As for equipment, vehicles etc. The Sigs Regiment I was in, (28 [BR] Sig Regt), in the mid 1960s were still using ex-German Weermacht box-bodied trucks as part of the war booty the Allies 'freed' from the war years.

So, nothing really changes.... except the knuts at the top and in government. So an inquiry into UK failings in Basra... well what will it really reveal that is not already known..... But then, being an Auld Git... and out of the Military for over 30 years... then what do I know.... :? :? :?
 
#16
Why shouldn't there be an enquiry?

Sort of an AAR, lessons learnt and do we need to change, or how to change if it is neccesary?

Should be SOP surely.
 
#17
ABrighter2006 said:
...
I would argue that the "Brit presence were an under manned lash up" line applied from TELIC commencing. The huge failure by both Washington and London was the assumption that following the warfighting phase, that the IO's and NGO's would bomb Iraq with aid.

When applied to Southern Iraq, the post war-fighting stage was "easier" then the US and other coalition forces witnessed eisewhere. The celebrated "British soldiers patrol Basra in berets" type stuff. Indeed the honeymoon period was entirely predicatable, due to the vast majority of the Southern Iraq population being Shia.

Behind the soft imagery though, the security situation was never adequate for IO's and NGO's to operate safely. The lack of resouces was staggering, and the lack of support / direction / policy from Whitehall beyond belief. The resultant aid footprint in Southern Iraq was about 8% of the planning estimate.
...
I would not dispute that the final token presence in Basra just highlighted the problem.

I'm not of the opinion that more resources, aid, missionary zeal or even competence would have made much difference to the Iraqi project. Basic mistake was wrong choice of theater. Toppling Saddam was always going to be a great gift to Qom, AQ, a distraction from the real war with our dodgy Takfiri hugging allies in Islamabad and Riyadh.

The social infrastructure of Iraq was wrecked by the time of Desert Storm. Saddam was viscously playing ever micro-faction against each other by the end, the once fine army was rotted out and the population was trending Islamic radical. The South and Basra in particular was heavily penetrated by the Iranians as was the exiled highly sectarian Shi'a opposition we put in power. Langley reported as much before we went North and for once were right.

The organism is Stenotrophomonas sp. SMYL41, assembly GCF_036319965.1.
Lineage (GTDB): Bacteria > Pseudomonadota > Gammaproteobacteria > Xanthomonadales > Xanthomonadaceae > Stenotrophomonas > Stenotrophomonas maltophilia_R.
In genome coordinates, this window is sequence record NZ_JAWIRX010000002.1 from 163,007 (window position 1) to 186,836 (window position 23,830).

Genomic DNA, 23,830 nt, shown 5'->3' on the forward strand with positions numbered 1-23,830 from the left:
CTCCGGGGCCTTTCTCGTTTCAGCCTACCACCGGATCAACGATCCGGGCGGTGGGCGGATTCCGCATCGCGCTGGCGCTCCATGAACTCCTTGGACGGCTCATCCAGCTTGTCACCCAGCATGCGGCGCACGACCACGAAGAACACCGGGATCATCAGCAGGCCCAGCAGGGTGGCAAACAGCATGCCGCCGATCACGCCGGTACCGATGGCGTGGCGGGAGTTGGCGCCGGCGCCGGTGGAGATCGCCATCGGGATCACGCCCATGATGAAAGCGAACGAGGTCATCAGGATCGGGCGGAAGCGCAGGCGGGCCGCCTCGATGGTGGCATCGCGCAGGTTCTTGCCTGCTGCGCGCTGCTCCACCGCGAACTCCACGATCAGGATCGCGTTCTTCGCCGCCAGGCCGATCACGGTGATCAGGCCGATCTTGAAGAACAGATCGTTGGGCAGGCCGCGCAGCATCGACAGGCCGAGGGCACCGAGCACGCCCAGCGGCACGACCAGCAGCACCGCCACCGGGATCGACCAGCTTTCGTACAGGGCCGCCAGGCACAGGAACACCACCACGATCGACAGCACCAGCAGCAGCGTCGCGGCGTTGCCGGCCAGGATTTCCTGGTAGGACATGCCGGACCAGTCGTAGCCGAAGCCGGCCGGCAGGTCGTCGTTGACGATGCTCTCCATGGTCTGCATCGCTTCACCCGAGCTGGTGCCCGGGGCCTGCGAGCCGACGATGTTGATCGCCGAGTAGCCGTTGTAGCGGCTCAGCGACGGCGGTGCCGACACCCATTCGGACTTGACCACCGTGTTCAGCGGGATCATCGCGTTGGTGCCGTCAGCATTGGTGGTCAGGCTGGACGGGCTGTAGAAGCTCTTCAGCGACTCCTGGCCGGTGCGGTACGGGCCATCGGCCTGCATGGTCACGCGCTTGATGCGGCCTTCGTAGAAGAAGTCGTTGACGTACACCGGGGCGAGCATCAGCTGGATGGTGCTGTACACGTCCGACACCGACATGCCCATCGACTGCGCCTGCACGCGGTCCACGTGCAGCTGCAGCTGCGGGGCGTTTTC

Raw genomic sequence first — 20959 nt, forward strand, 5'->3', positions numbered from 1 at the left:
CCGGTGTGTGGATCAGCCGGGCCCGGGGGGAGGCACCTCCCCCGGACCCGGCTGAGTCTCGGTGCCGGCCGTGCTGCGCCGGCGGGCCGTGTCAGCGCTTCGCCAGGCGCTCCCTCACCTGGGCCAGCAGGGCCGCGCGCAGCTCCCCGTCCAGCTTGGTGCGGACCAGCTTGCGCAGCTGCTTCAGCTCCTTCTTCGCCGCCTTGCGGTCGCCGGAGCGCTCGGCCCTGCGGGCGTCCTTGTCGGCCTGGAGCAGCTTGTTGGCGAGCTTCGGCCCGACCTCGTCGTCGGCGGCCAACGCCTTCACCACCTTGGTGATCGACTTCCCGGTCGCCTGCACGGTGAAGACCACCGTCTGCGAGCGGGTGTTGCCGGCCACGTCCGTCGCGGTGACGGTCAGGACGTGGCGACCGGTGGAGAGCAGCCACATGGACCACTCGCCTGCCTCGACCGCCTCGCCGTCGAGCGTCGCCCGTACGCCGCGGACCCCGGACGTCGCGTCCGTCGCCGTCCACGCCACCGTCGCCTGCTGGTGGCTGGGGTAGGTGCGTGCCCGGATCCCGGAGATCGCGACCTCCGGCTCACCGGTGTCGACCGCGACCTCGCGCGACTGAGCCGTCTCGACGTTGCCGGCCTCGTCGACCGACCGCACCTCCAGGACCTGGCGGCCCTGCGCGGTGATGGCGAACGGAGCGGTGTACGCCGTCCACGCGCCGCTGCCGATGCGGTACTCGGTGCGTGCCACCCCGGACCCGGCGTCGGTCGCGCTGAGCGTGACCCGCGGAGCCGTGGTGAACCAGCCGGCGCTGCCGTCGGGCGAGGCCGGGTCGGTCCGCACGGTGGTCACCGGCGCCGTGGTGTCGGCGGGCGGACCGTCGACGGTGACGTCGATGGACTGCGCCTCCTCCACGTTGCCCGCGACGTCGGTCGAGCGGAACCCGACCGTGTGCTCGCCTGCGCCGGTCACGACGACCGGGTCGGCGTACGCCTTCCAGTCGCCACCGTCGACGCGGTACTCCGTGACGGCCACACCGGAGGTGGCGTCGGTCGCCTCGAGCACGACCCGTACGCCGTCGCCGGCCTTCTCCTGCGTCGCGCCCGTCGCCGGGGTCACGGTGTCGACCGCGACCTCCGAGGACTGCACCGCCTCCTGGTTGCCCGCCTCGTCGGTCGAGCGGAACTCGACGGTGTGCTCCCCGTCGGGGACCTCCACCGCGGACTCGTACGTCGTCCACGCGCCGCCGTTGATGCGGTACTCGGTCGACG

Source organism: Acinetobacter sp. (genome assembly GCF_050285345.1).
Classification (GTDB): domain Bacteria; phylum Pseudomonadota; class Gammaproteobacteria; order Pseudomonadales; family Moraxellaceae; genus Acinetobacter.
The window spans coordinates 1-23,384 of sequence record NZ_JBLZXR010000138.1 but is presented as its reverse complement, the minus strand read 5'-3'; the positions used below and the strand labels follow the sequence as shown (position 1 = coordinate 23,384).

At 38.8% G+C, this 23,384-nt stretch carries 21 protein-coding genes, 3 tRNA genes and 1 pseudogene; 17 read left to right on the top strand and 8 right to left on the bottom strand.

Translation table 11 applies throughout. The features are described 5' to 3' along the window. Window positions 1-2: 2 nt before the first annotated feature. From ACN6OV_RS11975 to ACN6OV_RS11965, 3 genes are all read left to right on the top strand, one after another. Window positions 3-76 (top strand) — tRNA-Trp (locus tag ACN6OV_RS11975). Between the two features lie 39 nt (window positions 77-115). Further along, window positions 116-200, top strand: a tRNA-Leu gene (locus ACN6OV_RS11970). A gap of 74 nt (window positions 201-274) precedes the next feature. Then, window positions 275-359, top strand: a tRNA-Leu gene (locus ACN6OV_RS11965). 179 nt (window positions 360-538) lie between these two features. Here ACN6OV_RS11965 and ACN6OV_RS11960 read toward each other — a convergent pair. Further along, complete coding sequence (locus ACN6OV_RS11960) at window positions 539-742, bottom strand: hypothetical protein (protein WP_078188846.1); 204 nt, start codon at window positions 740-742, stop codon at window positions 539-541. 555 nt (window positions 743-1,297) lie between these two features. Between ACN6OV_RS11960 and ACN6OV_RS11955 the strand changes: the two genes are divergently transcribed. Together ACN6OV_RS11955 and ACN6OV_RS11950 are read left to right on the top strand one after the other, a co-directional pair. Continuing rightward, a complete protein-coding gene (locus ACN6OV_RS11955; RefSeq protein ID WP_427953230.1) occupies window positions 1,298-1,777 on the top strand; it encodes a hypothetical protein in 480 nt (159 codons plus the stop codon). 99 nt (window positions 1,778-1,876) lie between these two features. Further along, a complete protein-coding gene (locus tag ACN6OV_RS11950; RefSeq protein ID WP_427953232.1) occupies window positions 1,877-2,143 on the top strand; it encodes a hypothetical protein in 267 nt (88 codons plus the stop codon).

A decade hence the final withdrawal from Baghdad will probably echo the British experience in Basra. The Iranians will still be cackling from the sidelines and thanking Allah for driving their enemies into this march of folly.
 
#18
I think somebody already mentioned it but the inquiry would highlight mistakes made the government are well aware of but do not want officially acknowledged.
we are teetering on the edge of a national defense force in terms of battlefield manning, obviously some would suggest (and im not denying it) the US has moved Ops into Helmand as they plan to continue further south, or is it perhaps that they believe we cannot handle Helmand and risk leaving them a much larger, more dangerous version of Basra all over again?
In my personal view (only my view not gospel) having returned to helmand after two years where the manning went from 1 AA brigade to approx 5 Inf brigades i was shocked to see how little had been achieved, that is not to take away from the excellant work and sacrifices made by units that have served and i would hope no-one saw it as that but the Army likes to show the pretty diagram in blue and red of which areas of helmand are controlled by ISAF and which are predominantly taliban areas, what is worrying is how thinly stretched we are in those areas.
Alot was mentioned about platoon houses in H4 but i believe we are doing exactly the same thing (small units ,overstretched, not dominating ground simply occupying it) now just on a larger , more spread out scale.
Basra was the same to an extent, we bite off more then we can chew as we do not look to the long term future of situations before deploying initial troops, 'leave without a shot being fired' a prime example.
 
#20
A major problem with Basra was its internal politics. Trying to understand the complex web of networks and tribal affiliations there was a nightmare. Its easy to do COIN when you can turn one side on the other (Sunni Triangle), but trying to do COIN when everyone is the same type (shia) and depending on what day of the week it is will be a different allegiance, and things become more difficult.

I used to do briefings on the situation in the city - I always used to make the point that anyone who told me they understood Basrawi politics was lying!